The idea is to make use of the microporosity of the Nike Grind material and make a floating structure upon which solar panels can be placed.
Solar cell parks on land are well-known. The problem is that they occupy land.
Floating Solar panel parks are gaining popularity as they don't take up land. However, they are not mobile as they are fixed with anchors.
Large floating structures in alternative materials are well-known. During WW2, pykrete, a mixture of water and woodpulp that when frozen was stronger than plain ice, was invented.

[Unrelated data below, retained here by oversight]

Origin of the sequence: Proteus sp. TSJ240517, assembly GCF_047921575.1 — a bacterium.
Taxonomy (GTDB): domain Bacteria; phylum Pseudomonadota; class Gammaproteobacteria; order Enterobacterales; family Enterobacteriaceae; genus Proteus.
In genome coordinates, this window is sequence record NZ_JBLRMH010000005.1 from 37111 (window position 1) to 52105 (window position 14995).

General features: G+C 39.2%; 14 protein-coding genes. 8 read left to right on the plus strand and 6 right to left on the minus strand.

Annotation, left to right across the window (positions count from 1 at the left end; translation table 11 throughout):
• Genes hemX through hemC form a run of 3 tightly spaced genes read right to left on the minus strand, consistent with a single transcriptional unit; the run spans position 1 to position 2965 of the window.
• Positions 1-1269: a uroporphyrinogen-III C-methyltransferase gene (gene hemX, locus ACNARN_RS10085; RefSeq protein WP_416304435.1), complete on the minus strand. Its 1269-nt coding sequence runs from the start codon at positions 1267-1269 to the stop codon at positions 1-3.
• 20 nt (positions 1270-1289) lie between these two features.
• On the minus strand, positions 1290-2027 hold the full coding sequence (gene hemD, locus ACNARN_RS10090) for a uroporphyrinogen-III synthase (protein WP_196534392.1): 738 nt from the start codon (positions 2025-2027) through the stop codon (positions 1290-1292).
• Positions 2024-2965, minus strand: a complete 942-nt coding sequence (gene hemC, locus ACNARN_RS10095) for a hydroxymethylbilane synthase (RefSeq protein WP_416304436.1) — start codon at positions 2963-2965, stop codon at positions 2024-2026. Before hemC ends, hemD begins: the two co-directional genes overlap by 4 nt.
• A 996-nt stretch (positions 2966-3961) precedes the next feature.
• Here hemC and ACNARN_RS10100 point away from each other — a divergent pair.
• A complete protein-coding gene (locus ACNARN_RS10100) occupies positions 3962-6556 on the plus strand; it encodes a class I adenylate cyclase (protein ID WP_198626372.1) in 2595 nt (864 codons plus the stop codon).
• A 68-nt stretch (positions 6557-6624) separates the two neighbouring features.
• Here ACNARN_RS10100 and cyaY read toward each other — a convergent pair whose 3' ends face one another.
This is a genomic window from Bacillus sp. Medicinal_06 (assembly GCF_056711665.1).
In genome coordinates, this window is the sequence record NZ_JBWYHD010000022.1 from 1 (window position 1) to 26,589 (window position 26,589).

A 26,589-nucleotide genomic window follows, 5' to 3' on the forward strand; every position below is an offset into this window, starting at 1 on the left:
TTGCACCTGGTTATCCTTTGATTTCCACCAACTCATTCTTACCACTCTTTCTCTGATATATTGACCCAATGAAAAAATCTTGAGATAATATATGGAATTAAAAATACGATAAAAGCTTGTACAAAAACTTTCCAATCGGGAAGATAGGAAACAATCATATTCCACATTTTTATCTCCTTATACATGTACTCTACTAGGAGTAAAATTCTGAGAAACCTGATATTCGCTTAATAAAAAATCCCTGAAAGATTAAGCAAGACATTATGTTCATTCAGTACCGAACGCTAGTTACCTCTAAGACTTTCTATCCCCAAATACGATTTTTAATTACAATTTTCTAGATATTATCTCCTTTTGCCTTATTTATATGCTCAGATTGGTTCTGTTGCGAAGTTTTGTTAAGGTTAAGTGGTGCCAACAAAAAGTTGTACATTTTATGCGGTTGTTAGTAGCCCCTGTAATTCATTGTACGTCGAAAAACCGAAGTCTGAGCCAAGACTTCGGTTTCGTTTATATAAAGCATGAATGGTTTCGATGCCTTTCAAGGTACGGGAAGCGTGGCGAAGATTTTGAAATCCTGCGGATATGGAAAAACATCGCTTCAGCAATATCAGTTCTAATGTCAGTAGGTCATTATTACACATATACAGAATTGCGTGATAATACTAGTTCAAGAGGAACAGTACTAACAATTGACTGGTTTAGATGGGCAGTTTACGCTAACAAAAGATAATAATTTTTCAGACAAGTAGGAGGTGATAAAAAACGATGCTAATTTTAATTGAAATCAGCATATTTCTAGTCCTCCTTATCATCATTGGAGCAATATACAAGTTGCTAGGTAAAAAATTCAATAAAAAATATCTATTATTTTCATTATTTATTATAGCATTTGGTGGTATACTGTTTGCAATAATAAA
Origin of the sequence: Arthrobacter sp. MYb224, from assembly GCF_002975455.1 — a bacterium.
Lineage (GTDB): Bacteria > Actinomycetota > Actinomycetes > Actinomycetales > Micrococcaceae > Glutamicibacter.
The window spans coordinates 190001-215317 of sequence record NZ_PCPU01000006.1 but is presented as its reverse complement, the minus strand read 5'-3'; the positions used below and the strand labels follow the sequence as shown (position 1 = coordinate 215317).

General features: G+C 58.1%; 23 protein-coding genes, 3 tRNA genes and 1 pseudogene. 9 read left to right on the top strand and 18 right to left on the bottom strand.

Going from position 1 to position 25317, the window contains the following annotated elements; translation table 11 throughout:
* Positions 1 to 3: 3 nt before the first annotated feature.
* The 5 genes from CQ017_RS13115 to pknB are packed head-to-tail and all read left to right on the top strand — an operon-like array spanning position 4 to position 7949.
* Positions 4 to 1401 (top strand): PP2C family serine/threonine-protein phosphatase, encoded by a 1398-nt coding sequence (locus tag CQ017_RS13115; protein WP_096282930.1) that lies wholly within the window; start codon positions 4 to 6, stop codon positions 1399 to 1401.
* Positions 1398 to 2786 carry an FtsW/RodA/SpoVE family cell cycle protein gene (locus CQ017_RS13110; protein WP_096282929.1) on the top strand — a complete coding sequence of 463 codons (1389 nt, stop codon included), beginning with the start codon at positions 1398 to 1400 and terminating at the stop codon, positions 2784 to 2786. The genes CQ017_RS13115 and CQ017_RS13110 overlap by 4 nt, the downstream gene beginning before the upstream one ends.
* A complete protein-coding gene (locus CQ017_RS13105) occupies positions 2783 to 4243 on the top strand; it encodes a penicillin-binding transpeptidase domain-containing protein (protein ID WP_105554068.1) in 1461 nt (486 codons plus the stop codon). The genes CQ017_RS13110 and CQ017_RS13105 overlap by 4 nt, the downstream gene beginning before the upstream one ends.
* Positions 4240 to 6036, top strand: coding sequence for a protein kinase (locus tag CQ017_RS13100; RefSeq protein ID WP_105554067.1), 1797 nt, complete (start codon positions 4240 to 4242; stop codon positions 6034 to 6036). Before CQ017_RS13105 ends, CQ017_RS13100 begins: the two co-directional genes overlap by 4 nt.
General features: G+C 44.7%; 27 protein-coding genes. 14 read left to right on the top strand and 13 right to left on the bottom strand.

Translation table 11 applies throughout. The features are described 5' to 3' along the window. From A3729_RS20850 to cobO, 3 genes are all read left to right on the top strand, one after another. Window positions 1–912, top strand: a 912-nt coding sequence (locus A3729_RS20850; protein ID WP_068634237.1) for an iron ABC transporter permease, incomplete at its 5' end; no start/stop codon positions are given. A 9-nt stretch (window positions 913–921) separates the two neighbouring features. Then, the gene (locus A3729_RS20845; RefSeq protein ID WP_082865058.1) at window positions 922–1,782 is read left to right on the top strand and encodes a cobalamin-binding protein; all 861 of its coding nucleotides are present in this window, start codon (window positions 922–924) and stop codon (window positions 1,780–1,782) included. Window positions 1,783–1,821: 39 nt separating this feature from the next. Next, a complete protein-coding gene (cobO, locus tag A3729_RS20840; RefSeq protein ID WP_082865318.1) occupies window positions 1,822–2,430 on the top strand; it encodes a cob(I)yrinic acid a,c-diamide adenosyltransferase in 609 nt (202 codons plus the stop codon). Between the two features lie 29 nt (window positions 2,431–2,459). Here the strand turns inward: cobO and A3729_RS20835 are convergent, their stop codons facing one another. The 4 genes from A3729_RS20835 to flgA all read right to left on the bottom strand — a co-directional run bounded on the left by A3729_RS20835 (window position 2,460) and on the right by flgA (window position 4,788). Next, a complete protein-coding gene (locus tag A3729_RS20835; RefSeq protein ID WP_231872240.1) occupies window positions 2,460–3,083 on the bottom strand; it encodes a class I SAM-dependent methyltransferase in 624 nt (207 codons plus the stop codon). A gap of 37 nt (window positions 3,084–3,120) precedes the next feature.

Developed as part of Project Habakkuk, pykrete was slower-melting than ice and would not sink. The idea was to use the material to make a floating structure to be used as an aircraft carrier.
We propose to make a large reinforced structure based on Nike Grind granulate being held together by a binder (similar to concrete).
The resulting SunPram can be towed to any location where extra electricity capacity is needed (like after the storm in Puerto Rico in 2017). It's plug'n'play and batteries in the bow.
Obviously, a flatter version of SunPram can be used for stationary floating solar cell parks.